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Jacob Lawrence. Lifeboat. 1945. The Baltimore Museum of Art: Purchased as the gift of the Art Committee of the Women’s Cooperative Civic League, BMA 1946.135. © The Jacob and Gwendolyn Knight Lawrence Foundation, Seattle / Artists Rights Society (ARS), New York
Jacob Lawrence. Lifeboat. 1945. The Baltimore Museum of Art: Purchased as the gift of the Art Committee of the Women’s Cooperative Civic League, BMA 1946.135. © The Jacob and Gwendolyn Knight Lawrence Foundation, Seattle / Artists Rights Society (ARS), New York

Landmark Exhibition Attracted 12,000 Visitors to BMA in Two Weeks

“Art in a democracy should above all else be democratic, which is to say that it must be truly representative.”

— Alain Locke, Contemporary Negro Art, 1939

BALTIMORE, MD (May 29, 2018)—In 1939, The Baltimore Museum of Art (BMA) presented one of the first major exhibitions in the U.S. to feature African American artists. Contemporary Negro Art served “as a declaration of principles as to what art should be in a democracy and as a gauge of how far in this particular province we have gone and may need to go,” wrote renowned philosopher and art critic Alain Locke in the exhibition brochure. Nearly 80 years later, the museum pays tribute to this exhibition with 1939: Exhibiting Black Art at the BMA. On view June 13–October 28, 2018, it features 14 prints and drawings by artists who were included in the 1939 show along with archival materials.

“This exhibition centers on a decisive moment in the BMA’s history and highlights the value of the museum responding deliberately to community needs and desires with groundbreaking art exhibitions,” said BMA Dorothy Wagner Wallis Director Christopher Bedford. “I am very pleased to present the work of my predecessors as we look toward the future of this great museum.”

The origins of this landmark exhibition date back to 1937, when BMA Board of Trustees President Henry Treide extended a city-wide survey to over 200 social, labor, and special interest groups in Baltimore, inquiring what they most wanted from a city art museum. The committee representing Baltimore’s African American community responded with a recommendation that the museum’s galleries begin to display artwork generated by and for the black community. As a direct result of the feedback, the BMA hosted an exhibition of 116 works by 29 black artists in February 1939. The Harmon Foundation, a New York-based organization dedicated to the patronage of black cultural production coordinated the loans of artworks to the exhibition, which it co-organized with BMA Acting Director Charles Ross Rogers and renowned Howard University philosopher Alain Locke. More than 12,000 visitors saw Contemporary Negro Art during its two-week presentation at the BMA that year.

Highlights of 1939: Exhibiting Black Art at the BMA include the first work by a black artist to enter the museum’s collection, Dox Thrash’s watercolor Griffin Hills, as well as works by Jacob Lawrence, James Lesesne Wells, and Hale Woodruff. The exhibition also draws attention to behind-the-scenes figures who worked on the project through archival materials shown publicly for the first time. These include president of the Baltimore Women’s Cooperative Civic League Sarah Collins Fernandis, NAACP president Lillie Mae Carroll Jackson, and renowned Civil Rights lawyer and activist Clarence Mitchell, Jr.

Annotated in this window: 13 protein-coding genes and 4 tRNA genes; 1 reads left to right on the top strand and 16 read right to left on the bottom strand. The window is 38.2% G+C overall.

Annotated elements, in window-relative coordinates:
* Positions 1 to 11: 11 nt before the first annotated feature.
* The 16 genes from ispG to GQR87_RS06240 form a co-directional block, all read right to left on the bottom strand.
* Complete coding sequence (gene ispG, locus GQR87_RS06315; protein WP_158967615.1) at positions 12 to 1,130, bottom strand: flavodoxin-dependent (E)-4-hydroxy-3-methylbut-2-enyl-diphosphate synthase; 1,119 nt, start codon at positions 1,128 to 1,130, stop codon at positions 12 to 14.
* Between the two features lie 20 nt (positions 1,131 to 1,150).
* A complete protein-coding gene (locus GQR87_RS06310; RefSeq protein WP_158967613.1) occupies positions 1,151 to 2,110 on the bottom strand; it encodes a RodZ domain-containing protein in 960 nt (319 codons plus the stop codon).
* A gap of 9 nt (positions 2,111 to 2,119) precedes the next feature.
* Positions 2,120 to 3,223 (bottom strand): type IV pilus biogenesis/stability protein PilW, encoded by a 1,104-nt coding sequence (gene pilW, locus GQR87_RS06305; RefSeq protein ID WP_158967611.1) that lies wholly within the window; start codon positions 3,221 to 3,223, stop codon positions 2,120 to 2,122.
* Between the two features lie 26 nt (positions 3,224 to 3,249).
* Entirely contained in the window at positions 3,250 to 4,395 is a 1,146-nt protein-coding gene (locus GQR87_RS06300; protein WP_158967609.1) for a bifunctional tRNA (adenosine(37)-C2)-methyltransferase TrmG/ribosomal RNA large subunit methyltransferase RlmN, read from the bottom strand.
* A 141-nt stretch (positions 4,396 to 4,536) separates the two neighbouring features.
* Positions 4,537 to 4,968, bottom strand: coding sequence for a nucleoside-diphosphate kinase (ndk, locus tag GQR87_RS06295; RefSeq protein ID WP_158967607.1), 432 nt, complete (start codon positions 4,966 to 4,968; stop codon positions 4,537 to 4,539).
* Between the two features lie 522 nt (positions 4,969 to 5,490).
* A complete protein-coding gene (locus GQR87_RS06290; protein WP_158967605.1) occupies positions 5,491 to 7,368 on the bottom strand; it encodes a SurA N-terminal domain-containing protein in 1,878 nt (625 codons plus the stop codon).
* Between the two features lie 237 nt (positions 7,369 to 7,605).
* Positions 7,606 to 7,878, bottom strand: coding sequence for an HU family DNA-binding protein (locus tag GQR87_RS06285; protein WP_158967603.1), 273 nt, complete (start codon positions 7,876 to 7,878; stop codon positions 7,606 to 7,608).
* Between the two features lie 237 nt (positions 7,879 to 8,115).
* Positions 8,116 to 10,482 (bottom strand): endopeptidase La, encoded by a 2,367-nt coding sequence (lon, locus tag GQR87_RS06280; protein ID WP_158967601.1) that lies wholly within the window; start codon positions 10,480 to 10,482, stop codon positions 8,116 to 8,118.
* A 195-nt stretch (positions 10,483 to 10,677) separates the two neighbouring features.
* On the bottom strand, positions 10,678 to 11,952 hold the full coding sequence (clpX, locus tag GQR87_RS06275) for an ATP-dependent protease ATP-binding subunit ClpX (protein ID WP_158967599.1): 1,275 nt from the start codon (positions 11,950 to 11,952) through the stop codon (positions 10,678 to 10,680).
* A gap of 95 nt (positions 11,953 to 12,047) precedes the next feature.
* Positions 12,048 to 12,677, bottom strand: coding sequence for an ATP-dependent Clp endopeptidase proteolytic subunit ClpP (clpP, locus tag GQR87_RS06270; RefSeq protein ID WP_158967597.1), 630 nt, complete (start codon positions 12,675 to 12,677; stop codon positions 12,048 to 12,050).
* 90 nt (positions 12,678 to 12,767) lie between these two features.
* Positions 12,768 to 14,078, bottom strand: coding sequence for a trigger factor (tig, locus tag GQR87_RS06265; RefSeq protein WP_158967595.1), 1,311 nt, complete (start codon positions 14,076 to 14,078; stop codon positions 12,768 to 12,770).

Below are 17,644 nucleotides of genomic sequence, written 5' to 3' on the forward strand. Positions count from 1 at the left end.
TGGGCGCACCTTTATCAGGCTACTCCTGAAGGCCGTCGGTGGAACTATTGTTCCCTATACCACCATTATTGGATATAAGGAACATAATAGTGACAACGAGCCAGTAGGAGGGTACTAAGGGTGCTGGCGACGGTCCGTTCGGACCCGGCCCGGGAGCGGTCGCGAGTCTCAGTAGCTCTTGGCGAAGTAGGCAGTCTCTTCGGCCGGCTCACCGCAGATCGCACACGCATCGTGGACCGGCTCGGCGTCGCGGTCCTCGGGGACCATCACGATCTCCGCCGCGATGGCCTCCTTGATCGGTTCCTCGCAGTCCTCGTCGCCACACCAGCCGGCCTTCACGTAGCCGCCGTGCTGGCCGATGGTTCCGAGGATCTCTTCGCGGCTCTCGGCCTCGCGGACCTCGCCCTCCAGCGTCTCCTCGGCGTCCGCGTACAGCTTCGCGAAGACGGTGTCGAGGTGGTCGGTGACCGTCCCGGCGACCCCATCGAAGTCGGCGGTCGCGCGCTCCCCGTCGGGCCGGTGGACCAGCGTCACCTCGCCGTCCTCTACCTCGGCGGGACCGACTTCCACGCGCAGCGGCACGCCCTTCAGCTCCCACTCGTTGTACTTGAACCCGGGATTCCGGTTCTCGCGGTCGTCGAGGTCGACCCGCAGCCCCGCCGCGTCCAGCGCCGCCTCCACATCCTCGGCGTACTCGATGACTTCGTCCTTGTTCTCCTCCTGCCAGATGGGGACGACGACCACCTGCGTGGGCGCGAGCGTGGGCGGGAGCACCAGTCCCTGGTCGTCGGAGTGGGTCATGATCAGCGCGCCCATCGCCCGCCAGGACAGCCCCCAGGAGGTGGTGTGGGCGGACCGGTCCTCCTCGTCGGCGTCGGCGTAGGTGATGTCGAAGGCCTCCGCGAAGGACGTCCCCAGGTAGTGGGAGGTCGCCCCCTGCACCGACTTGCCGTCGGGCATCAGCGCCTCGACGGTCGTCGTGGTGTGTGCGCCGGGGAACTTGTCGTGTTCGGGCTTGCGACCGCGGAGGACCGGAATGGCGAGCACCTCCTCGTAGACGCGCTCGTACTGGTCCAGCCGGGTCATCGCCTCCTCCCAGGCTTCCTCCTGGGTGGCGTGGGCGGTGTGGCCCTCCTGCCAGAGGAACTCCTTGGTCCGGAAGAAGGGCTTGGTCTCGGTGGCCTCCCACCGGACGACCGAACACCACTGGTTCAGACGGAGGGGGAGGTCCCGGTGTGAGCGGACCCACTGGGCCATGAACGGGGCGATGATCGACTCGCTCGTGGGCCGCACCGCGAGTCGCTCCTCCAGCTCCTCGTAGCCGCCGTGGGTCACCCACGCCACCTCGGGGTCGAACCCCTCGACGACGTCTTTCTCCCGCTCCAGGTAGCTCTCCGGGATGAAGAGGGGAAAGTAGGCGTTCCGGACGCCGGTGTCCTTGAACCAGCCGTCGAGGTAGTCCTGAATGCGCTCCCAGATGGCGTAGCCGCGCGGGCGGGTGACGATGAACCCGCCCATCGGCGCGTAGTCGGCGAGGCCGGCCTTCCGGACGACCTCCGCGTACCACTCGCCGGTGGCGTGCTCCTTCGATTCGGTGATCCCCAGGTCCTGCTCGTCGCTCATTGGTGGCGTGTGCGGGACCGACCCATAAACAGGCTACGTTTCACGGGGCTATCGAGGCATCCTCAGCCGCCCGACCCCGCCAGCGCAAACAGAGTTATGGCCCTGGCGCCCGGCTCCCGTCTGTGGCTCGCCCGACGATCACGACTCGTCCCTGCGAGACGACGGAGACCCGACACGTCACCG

This exhibition is curated by BMA Prints, Drawings and Photographs Curatorial Assistant Morgan Dowty.

1939: Exhibiting Black Art at the BMA and related programs are made possible by the PNC Foundation.

About the Baltimore Museum of Art

Founded in 1914, the Baltimore Museum of Art (BMA) inspires people of all ages and backgrounds through exhibitions, programs, and collections that tell an expansive story of art—challenging long-held narratives and embracing new voices. Our outstanding collection of more than 95,000 objects spans many eras and cultures and includes the world’s largest public holding of works by Henri Matisse; one of the nation’s finest collections of prints, drawings, and photographs; and a rapidly growing number of works by contemporary artists of diverse backgrounds. The museum is also distinguished by a neoclassical building designed by American architect John Russell Pope and two beautifully landscaped gardens featuring an array of modern and contemporary sculpture. The BMA is located three miles north of the Inner Harbor, adjacent to the main campus of Johns Hopkins University, and has a community branch at Lexington Market. General admission is free so that everyone can enjoy the power of art.

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